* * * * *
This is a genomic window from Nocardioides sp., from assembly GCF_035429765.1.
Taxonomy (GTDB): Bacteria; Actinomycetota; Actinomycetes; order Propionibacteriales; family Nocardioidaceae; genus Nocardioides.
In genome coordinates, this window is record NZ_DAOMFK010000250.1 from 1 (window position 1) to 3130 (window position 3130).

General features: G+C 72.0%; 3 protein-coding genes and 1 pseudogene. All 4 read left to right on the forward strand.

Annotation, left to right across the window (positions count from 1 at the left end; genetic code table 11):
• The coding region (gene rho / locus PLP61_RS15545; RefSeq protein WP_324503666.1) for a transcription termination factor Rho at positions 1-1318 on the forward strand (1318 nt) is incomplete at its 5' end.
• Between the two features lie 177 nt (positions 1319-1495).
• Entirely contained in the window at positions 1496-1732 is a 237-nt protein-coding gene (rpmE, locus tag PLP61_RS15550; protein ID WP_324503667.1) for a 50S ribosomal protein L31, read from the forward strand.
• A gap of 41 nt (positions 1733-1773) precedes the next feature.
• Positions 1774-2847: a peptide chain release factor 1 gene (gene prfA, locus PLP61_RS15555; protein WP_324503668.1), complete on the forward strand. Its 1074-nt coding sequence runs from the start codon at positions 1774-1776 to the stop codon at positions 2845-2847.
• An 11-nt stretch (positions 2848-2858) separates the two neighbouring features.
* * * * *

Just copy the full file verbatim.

This is a genomic window from Nocardioides sp., from assembly GCF_035429765.1.
Taxonomy (GTDB): Bacteria; Actinomycetota; Actinomycetes; order Propionibacteriales; family Nocardioidaceae; genus Nocardioides.
In genome coordinates, this window is record NZ_DAOMFK010000250.1 from 1 (window position 1) to 3130 (window position 3130).

General features: G+C 72.0%; 3 protein-coding genes and 1 pseudogene. All 4 read left to right on the forward strand.

Annotation, left to right across the window (positions count from 1 at the left end; genetic code table 11):
• The coding region (gene rho / locus PLP61_RS15545; RefSeq protein WP_324503666.1) for a transcription termination factor Rho at positions 1-1318 on the forward strand (1318 nt) is incomplete at its 5' end.
• Between the two features lie 177 nt (positions 1319-1495).
• Entirely contained in the window at positions 1496-1732 is a 237-nt protein-coding gene (rpmE, locus tag PLP61_RS15550; protein ID WP_324503667.1) for a 50S ribosomal protein L31, read from the forward strand.
• A gap of 41 nt (positions 1733-1773) precedes the next feature.
• Positions 1774-2847: a peptide chain release factor 1 gene (gene prfA, locus PLP61_RS15555; protein WP_324503668.1), complete on the forward strand. Its 1074-nt coding sequence runs from the start codon at positions 1774-1776 to the stop codon at positions 2845-2847.
• An 11-nt stretch (positions 2848-2858) separates the two neighbouring features.